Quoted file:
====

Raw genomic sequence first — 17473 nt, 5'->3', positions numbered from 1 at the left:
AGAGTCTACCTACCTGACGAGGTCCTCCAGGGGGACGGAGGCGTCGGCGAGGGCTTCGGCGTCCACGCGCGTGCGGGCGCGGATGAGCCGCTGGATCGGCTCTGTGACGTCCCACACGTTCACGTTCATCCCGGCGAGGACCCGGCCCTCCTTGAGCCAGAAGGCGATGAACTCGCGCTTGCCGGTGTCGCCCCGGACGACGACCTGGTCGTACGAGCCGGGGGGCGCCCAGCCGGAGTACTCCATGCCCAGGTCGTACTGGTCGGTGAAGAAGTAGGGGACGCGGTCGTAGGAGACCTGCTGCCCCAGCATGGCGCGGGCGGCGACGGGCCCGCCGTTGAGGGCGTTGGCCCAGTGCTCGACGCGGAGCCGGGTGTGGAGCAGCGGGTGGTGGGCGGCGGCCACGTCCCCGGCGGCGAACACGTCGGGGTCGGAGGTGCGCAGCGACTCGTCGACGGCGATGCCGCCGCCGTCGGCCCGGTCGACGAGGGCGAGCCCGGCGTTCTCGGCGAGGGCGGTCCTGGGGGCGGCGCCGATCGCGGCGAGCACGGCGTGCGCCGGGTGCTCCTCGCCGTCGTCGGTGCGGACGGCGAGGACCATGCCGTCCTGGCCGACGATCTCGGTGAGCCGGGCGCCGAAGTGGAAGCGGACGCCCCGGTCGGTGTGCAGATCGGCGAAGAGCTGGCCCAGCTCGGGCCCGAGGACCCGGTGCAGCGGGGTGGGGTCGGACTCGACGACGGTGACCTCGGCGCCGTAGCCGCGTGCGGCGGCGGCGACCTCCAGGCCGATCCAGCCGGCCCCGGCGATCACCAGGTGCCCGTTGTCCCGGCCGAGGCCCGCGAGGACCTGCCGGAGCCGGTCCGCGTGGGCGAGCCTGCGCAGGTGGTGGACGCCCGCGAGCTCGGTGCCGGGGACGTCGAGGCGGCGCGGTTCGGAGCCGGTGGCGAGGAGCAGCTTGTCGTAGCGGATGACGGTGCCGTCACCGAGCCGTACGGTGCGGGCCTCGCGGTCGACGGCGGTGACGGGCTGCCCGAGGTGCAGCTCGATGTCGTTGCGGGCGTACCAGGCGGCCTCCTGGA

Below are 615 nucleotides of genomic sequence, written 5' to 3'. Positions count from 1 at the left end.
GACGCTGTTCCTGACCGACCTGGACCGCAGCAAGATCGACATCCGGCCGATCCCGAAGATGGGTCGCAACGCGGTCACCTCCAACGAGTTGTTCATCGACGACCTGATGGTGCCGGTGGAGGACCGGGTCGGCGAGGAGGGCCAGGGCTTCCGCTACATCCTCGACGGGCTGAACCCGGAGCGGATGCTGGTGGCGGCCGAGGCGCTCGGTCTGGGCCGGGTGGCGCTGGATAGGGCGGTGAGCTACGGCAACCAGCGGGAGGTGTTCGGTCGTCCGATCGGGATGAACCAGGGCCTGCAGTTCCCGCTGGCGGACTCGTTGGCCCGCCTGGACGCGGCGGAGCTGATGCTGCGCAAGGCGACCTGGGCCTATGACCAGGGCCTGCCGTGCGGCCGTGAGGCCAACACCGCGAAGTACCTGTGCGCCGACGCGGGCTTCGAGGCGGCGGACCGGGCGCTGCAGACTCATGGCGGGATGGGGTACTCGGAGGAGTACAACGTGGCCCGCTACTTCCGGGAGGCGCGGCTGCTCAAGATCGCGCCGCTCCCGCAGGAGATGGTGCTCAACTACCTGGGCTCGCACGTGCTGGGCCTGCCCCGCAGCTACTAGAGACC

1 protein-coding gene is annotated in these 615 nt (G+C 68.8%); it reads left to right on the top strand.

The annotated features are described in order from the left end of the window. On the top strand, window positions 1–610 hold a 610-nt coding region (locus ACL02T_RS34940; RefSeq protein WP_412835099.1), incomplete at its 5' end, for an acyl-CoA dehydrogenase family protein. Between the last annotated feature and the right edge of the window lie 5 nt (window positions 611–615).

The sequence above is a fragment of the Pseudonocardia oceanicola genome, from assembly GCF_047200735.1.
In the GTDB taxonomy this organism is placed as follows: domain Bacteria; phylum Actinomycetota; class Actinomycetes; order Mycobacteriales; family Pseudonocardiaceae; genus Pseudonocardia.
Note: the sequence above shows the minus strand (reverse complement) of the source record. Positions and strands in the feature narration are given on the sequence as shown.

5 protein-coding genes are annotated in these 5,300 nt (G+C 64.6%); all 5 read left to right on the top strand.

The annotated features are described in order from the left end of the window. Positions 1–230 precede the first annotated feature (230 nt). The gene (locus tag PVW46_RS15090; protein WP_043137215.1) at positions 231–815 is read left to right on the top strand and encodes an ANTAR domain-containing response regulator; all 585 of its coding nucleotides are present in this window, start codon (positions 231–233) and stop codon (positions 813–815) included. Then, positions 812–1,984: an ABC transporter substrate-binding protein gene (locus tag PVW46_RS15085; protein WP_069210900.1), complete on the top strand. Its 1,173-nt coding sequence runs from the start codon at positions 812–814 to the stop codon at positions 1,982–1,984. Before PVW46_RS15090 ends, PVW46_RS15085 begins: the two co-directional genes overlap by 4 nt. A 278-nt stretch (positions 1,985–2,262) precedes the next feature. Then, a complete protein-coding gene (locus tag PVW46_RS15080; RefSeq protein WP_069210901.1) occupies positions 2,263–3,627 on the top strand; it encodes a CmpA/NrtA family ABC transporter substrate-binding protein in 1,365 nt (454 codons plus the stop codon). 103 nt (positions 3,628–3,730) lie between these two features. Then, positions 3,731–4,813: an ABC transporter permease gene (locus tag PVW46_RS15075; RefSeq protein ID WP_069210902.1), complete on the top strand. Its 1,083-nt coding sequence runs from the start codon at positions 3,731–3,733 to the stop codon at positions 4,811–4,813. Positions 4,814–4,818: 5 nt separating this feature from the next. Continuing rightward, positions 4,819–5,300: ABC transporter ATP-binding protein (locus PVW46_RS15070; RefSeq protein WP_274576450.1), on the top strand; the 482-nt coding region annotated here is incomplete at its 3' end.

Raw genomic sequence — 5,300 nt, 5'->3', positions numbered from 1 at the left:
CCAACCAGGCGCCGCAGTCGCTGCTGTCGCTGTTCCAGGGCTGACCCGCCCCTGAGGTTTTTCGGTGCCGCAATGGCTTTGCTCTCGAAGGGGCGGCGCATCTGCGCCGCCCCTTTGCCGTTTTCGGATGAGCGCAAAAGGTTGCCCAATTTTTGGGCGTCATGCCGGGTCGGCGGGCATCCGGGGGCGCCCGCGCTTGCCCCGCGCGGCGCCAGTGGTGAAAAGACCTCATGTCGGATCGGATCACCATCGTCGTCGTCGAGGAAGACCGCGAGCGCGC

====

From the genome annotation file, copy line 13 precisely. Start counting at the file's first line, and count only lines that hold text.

CCAACCAGGCGCCGCAGTCGCTGCTGTCGCTGTTCCAGGGCTGACCCGCCCCTGAGGTTTTTCGGTGCCGCAATGGCTTTGCTCTCGAAGGGGCGGCGCATCTGCGCCGCCCCTTTGCCGTTTTCGGATGAGCGCAAAAGGTTGCCCAATTTTTGGGCGTCATGCCGGGTCGGCGGGCATCCGGGGGCGCCCGCGCTTGCCCCGCGCGGCGCCAGTGGTGAAAAGACCTCATGTCGGATCGGATCACCATCGTCGTCGTCGAGGAAGACCGCGAGCGCGC